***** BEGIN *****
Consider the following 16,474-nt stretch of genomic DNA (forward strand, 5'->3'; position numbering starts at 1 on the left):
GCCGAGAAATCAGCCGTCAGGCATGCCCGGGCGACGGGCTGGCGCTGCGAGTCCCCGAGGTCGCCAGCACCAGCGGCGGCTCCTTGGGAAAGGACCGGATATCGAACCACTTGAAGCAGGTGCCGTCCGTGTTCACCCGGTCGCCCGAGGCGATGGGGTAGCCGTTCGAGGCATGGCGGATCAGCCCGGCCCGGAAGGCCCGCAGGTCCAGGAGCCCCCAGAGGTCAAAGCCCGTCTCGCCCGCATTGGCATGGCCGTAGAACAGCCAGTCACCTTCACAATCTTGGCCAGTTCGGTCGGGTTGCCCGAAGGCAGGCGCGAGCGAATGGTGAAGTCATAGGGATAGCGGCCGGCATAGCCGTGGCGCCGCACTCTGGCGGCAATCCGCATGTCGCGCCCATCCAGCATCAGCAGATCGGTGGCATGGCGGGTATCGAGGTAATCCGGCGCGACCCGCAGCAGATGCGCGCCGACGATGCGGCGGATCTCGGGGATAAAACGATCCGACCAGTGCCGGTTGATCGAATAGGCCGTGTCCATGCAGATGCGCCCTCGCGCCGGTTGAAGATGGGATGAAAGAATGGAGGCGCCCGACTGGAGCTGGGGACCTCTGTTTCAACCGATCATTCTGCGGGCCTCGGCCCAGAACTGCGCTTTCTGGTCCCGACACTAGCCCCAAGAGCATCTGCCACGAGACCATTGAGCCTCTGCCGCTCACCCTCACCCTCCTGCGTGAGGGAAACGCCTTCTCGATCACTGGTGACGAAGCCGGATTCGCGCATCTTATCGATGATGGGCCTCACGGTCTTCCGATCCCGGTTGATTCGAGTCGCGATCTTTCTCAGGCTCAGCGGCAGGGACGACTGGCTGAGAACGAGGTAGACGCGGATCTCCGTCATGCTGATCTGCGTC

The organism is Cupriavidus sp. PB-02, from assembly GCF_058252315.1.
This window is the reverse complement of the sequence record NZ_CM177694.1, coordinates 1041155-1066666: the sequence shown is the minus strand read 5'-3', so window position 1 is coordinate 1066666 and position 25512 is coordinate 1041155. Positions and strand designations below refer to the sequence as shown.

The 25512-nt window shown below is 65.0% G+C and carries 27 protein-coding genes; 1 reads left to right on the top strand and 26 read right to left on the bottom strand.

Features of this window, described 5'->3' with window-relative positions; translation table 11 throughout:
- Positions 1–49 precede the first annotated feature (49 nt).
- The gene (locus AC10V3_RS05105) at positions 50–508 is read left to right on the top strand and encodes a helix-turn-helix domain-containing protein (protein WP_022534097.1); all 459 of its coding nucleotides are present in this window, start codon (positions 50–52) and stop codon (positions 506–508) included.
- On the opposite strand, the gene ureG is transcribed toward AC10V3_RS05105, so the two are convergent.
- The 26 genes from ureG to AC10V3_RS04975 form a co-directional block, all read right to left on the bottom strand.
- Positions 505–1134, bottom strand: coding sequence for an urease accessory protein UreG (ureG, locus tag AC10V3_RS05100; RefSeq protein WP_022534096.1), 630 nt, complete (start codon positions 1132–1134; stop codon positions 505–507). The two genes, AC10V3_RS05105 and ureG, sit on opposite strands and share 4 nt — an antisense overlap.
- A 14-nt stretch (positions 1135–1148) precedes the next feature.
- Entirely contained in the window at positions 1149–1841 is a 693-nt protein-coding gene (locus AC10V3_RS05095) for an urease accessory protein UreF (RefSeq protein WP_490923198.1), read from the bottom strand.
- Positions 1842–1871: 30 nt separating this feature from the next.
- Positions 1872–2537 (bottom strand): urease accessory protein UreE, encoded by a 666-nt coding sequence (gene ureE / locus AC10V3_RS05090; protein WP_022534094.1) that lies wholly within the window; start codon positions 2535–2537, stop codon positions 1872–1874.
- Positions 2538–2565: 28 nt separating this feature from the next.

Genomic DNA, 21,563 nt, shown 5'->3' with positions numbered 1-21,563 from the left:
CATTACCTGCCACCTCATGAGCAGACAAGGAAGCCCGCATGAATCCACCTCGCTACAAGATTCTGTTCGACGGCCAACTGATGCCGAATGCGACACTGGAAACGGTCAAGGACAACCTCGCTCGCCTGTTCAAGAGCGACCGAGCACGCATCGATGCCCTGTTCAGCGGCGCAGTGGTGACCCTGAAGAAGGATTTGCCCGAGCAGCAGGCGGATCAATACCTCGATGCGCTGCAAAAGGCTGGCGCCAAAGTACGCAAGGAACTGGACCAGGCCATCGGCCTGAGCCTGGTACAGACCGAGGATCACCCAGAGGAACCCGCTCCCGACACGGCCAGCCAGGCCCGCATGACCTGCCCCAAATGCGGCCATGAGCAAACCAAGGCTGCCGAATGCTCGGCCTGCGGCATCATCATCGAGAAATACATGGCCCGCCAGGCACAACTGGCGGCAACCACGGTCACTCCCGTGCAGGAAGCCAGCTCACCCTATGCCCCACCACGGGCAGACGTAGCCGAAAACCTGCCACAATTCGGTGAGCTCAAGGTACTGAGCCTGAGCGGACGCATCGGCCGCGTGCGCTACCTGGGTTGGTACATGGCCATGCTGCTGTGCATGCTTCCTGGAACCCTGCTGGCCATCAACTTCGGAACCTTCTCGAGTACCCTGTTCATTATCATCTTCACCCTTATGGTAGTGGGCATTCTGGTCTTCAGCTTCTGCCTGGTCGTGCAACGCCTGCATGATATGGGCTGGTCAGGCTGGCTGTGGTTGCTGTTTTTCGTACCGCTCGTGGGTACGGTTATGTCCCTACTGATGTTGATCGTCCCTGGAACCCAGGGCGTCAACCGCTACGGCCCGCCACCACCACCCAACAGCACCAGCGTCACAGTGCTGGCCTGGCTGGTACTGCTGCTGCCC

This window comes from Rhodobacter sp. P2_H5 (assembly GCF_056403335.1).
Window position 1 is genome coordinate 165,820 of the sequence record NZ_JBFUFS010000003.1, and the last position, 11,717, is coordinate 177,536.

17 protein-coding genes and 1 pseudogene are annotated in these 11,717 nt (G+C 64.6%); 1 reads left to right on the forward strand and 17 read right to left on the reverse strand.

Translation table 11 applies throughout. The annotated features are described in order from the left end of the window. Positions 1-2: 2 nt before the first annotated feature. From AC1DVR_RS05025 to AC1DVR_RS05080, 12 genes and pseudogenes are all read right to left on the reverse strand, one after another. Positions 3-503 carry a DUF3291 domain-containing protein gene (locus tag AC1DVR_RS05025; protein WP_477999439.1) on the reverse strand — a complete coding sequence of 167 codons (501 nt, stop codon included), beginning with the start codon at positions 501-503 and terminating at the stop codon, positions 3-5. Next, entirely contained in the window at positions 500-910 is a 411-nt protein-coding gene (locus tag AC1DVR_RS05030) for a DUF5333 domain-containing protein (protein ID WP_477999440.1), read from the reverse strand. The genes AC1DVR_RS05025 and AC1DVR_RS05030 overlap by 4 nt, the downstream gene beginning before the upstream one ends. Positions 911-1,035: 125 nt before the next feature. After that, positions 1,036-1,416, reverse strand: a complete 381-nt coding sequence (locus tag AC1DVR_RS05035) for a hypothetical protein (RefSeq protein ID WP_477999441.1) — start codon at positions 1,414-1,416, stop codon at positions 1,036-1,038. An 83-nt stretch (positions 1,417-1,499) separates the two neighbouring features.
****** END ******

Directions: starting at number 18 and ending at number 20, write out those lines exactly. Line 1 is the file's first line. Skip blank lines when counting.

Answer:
CATTACCTGCCACCTCATGAGCAGACAAGGAAGCCCGCATGAATCCACCTCGCTACAAGATTCTGTTCGACGGCCAACTGATGCCGAATGCGACACTGGAAACGGTCAAGGACAACCTCGCTCGCCTGTTCAAGAGCGACCGAGCACGCATCGATGCCCTGTTCAGCGGCGCAGTGGTGACCCTGAAGAAGGATTTGCCCGAGCAGCAGGCGGATCAATACCTCGATGCGCTGCAAAAGGCTGGCGCCAAAGTACGCAAGGAACTGGACCAGGCCATCGGCCTGAGCCTGGTACAGACCGAGGATCACCCAGAGGAACCCGCTCCCGACACGGCCAGCCAGGCCCGCATGACCTGCCCCAAATGCGGCCATGAGCAAACCAAGGCTGCCGAATGCTCGGCCTGCGGCATCATCATCGAGAAATACATGGCCCGCCAGGCACAACTGGCGGCAACCACGGTCACTCCCGTGCAGGAAGCCAGCTCACCCTATGCCCCACCACGGGCAGACGTAGCCGAAAACCTGCCACAATTCGGTGAGCTCAAGGTACTGAGCCTGAGCGGACGCATCGGCCGCGTGCGCTACCTGGGTTGGTACATGGCCATGCTGCTGTGCATGCTTCCTGGAACCCTGCTGGCCATCAACTTCGGAACCTTCTCGAGTACCCTGTTCATTATCATCTTCACCCTTATGGTAGTGGGCATTCTGGTCTTCAGCTTCTGCCTGGTCGTGCAACGCCTGCATGATATGGGCTGGTCAGGCTGGCTGTGGTTGCTGTTTTTCGTACCGCTCGTGGGTACGGTTATGTCCCTACTGATGTTGATCGTCCCTGGAACCCAGGGCGTCAACCGCTACGGCCCGCCACCACCACCCAACAGCACCAGCGTCACAGTGCTGGCCTGGCTGGTACTGCTGCTGCCC

This window comes from Rhodobacter sp. P2_H5 (assembly GCF_056403335.1).
Window position 1 is genome coordinate 165,820 of the sequence record NZ_JBFUFS010000003.1, and the last position, 11,717, is coordinate 177,536.